Thursday, 15 January 2015

Building 3D Studio File Toolkit in VS2013

I’ll preface this post with the disclaimer that I am only a novice in C/C++ programming and using Visual Studio.

In the course of building TRViewer [link] the linker gave an error about not being able to open LIBC.lib.

LIBC is an old version of the Microsoft C runtime that was removed in Visual Studio 2005.

TRViewer is a Visual Studio 2003 project and so the third party libraries it uses from that era may use old Visual Studio default libraries.

It was found that the library requiring LIBC was the 3D Studio File Toolkit, ftkvc40.lib which had presumably been built in Visual C 4.0.

3D Studio File Toolkit is used to manage the 3D modelling format, *.3DS.

The quick fix was to set the linker to ignore LIBC using the /NODEFAULTLIB option.
According to posts found on the internet [link1, link2, link3] the proper thing to do is to recompile the library dependent on LIBC in the same version of Visual Studio in which you are building your program.

The rebuilt library must also use the same C runtime as your program.

The C runtime that a program uses is set in the project’s property pages.

See Configuration Properties>C/C++>Code Generation>Runtime Library where you have the choice of four runtimes, /MT, /MTd, /MD or /MDd.

Four runtimes

/MT and /MTd link to static runtimes and /MD and /MDd link to DLL runtimes.

The first step to rebuilding the 3D Studio File Toolkit is to obtain the source code which is not included in the TRViewer sources.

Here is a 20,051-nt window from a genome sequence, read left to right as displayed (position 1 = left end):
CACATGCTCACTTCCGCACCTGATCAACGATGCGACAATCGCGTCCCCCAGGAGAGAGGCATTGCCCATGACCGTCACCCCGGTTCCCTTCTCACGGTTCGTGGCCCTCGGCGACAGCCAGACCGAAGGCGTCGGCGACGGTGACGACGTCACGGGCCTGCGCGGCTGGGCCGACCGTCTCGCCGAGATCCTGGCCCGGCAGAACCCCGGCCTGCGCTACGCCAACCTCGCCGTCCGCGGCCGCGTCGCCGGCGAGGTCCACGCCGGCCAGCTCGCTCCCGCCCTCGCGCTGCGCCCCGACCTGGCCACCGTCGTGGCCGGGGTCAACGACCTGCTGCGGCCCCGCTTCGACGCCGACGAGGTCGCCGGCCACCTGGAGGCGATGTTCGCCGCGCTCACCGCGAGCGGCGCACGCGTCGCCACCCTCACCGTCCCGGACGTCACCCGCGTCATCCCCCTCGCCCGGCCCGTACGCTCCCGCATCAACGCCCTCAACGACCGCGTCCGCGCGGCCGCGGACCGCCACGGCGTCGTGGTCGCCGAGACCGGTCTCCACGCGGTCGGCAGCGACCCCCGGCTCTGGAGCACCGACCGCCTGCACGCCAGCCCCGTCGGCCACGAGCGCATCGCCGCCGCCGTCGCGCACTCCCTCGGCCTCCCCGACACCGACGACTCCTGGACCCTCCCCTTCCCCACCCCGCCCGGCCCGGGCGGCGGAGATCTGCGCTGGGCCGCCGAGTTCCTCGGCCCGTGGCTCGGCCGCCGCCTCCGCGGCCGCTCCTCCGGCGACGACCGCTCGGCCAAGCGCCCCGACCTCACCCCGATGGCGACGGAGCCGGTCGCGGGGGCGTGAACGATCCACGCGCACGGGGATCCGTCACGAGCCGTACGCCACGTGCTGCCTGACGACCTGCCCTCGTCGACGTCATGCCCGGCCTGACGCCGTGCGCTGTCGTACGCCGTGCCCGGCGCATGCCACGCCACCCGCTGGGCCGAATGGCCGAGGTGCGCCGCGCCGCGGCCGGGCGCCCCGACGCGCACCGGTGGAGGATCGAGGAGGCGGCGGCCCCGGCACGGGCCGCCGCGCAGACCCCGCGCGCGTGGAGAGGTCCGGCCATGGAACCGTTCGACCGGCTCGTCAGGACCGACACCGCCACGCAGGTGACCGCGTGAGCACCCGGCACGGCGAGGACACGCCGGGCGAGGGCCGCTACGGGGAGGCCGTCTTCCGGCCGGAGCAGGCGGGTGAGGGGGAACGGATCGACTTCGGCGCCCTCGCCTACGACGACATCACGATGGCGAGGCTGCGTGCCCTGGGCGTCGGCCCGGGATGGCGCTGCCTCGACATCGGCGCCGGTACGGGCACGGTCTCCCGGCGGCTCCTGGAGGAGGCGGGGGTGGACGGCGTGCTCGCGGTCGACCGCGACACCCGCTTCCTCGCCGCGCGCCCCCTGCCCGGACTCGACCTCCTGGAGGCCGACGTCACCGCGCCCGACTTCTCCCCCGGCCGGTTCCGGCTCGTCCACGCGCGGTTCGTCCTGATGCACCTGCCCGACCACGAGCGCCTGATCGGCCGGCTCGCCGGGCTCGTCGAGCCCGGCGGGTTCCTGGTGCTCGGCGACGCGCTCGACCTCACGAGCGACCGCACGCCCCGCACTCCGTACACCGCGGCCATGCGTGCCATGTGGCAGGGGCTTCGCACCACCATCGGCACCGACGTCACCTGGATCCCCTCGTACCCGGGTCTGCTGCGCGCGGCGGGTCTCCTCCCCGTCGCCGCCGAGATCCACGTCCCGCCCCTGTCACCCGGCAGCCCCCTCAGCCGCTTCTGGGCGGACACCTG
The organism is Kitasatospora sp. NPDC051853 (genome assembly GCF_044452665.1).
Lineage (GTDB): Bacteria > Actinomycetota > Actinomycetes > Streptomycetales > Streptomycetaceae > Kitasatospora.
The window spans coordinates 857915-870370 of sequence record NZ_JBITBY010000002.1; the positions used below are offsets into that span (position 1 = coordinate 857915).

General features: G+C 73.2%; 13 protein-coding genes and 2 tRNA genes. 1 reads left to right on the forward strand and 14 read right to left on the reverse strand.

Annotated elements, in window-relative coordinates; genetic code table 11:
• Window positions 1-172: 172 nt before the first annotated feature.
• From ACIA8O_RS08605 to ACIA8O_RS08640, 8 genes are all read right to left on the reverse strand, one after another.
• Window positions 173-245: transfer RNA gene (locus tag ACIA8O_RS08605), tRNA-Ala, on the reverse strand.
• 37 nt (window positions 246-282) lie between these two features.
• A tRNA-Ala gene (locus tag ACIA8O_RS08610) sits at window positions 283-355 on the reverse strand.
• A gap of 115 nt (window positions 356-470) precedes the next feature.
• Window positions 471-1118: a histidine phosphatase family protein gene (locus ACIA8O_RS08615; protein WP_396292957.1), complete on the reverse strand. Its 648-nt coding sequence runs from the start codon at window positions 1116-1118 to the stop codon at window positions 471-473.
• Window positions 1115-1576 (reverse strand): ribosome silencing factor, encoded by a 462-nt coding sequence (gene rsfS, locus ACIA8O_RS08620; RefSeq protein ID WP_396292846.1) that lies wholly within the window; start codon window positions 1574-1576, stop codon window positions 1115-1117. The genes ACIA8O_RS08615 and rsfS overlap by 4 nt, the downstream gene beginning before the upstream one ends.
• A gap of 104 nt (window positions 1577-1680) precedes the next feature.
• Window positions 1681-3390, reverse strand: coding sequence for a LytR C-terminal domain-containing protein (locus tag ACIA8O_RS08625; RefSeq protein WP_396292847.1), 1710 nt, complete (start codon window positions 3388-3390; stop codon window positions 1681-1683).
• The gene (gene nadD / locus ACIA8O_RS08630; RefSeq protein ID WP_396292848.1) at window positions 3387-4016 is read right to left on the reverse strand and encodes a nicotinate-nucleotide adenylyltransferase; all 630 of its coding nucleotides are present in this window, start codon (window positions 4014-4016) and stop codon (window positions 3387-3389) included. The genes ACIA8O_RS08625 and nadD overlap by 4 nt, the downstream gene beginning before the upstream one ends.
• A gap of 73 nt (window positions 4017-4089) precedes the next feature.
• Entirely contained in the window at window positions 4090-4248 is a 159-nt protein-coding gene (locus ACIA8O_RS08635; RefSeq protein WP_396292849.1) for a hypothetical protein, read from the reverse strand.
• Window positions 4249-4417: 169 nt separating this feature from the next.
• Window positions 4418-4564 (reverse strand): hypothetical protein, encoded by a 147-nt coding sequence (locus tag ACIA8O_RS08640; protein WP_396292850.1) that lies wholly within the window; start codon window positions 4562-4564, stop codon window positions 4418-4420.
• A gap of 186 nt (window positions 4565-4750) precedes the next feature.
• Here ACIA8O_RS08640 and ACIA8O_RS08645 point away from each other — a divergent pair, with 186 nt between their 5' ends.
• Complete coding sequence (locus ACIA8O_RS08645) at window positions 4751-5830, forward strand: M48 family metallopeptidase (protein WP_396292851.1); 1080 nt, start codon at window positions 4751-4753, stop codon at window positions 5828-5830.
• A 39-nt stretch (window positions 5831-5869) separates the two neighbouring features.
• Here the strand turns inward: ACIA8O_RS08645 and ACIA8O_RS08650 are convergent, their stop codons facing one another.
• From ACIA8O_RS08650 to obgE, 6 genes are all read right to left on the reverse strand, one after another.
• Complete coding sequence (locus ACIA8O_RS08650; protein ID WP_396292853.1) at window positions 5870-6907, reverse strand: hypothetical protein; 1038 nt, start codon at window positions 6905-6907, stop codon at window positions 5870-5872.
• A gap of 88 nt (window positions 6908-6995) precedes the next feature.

An internet search for “” finds it, so download and extract it.

Important: The root folder of 3dsftk I extracted showed some folders were read only. Make all subfolders read/write by unchecking the Read-only box in the properties for the root folder.

Make 3dsftk folders writable

The SOURCE folder of the zip does not contain a Visual Studio solution, workspace or project but instead contains a makefile, “makefile.vc4”.

This means the library was built from the command line using Visual Studio’s nmake tool.

Since I do not yet know how to make a Visual Project using the settings specified in the makefile I will try and use the nmake command line tool to create the library.

You run nmake not from the Windows command prompt but from Visual Studio’s Developer Command Prompt.

When you installed Visual Studio it should have created a Start Menu shortcut, “Visual Studio Tools”.

Visual Studio Tools shortcut

Click the Visual Studio Tools shortcut and double click on the “Developer Command Prompt for VS2013”.

Developer Command Prompt shortcut

Developer Command Prompt

To build the library, in the command prompt, you navigate to the SOURCE folder and use the nmake command.

Before reading any documentation for nmake you can find what nmake command to use in the *.bat files contained in the 3dsftk root folder.

MAKEDBG.BAT contains the command, “nmake DEBUG=1 -f makefile.vc4”, so that is the command to make the debug version of the library.

MAKEDBG.BAT contains the command, “nmake -f makefile.vc4”, so that is the command to make the release version of the library.